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Phoenix Doesn't Suck

Tucson is lagging way behind the megalopolis to the north regarding medical-marijuana resources

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If you're from Tucson or have been here a while, and you have spent any significant time in Phoenix, you know that Tucson sucks way less than our bigger neighbor to the north. The reasons are numerous, and I won't go into them here.

But it seems medical marijuana has offered the Valley a chance to suck a little less—to level the smoking field, so to speak. The Phoenix area has a budding MMJ cohesion and exuberance to be proud of, and I find myself in a rare position to say Tucson is starting to suck a little more than Phoenix, at least when it comes to MMJ.

The Valley has more organized clubs (we have none), more cannabis universities (we have none) and more cannabis superstores (how many do you think we have?). Granted, we've had Sea of Green on Fourth Avenue for years, but they aren't exactly waving the MMJ flag. Their website (www.sea-of-green.com) is all about "indoor gardening." The focus is food. Plus, there are Sea of Green stores in the Phoenix area, too.

The state didn't sue anyone in Southern Arizona over medical marijuana, and no one from Southern Arizona has sued the state, so they are having all the legal fun up in The Great Strip Mall.

They have had TWO kinds of raids (federal and local), while down here in sleepy little Tucson, we have had none of any kind. It might be nice to have something worth raiding.

The Valley's MMJ business community recently coalesced into the 203 Solidarity Council, which intends to foster the growth of MMJ businesses. The group of potential dispensary owners, clinics and other advocates (all from the Valley) recently gathered, appropriately, at a Comfort Inn to start forming committees.

Tucson's MMJ business community is a little less, well, communified. We don't really seem to have as many committees as Phoenix. We have the SW Arizona Patient Alliance, a nonprofit on Oracle Road that aims to help Southern Arizona MMJ patients any way it can. But the group's website (www.myswapa.com) is pretty static. The email link for the president doesn't work (returned undeliverable), and the event calendar lists twice as many board meetings as patient meetings.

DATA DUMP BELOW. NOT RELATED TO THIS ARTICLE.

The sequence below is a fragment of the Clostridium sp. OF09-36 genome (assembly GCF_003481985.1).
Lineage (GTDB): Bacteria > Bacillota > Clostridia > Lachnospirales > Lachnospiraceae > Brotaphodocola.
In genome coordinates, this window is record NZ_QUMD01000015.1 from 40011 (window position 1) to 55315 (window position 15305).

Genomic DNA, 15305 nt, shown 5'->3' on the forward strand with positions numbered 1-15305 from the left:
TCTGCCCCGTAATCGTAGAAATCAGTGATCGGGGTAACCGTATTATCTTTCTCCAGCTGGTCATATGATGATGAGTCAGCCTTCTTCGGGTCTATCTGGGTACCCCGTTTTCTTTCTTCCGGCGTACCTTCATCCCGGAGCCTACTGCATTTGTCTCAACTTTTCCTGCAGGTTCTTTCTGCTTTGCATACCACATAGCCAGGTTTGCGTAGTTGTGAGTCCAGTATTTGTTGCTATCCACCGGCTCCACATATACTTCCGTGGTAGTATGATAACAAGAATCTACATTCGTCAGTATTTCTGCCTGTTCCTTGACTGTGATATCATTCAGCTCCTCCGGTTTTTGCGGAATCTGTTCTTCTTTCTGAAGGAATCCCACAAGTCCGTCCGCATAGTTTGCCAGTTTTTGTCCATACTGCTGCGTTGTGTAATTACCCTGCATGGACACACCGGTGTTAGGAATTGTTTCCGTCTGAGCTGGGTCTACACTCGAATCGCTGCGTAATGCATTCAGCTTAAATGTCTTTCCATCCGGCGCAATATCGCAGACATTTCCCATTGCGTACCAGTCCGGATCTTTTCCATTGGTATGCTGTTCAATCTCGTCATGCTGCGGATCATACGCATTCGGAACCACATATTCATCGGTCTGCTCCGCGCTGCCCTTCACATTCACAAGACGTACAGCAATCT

The date on the home page reads July 23, 2011. Is that the day the website went live? The last time it was updated? Dunno. The home page includes a graphic—touting SWAPA Cannabis 101 classes that are coming soon. Soon, or sooner or later? To SWAPA's credit, the group is pretty active on Facebook (www.facebook.com/MySWAPA).

CSA Advocates, which has a clinic at 131 E. Speedway Blvd., bills itself as Arizona's premier MMJ certification and education center. Hmph. They aren't calling themselves Southern Arizona's premier MMJ certification and education center.

A call to the toll-free number on the website leads to a voicemail for CSA's Phoenix clinic. One compassion-club link on the Tucson CSA website (csatucson.com) is for a Phoenix club, Patient 2 Patient (one of the groups that have opted out of opening a Tucson compassion club). The other link (www.arizonacompassionclub.com) leads to Go Daddy.

All of the Phoenix MMJ businesses in the 203 Solidarity Council would be glad to take your business. You don't need to live in the Valley to be a member of one of the cannabis clubs there. You can shop at the Walmart of cannabis.

But wouldn't it be nice to have a club or two here? Maybe a cannabis university, or at least a community college? I was thinking about going back to school, but the commute to Phoenix is a bit much.

So ... until we get a few superstores and compassion clubs in Southern Arizona, until we have something worth a federal raid or a least a little chest-puffing from local police, I will have to say, maybe for the first time ever in my decades of memory here, that Tucson sucks more than Phoenix.

I think I just threw up a little.

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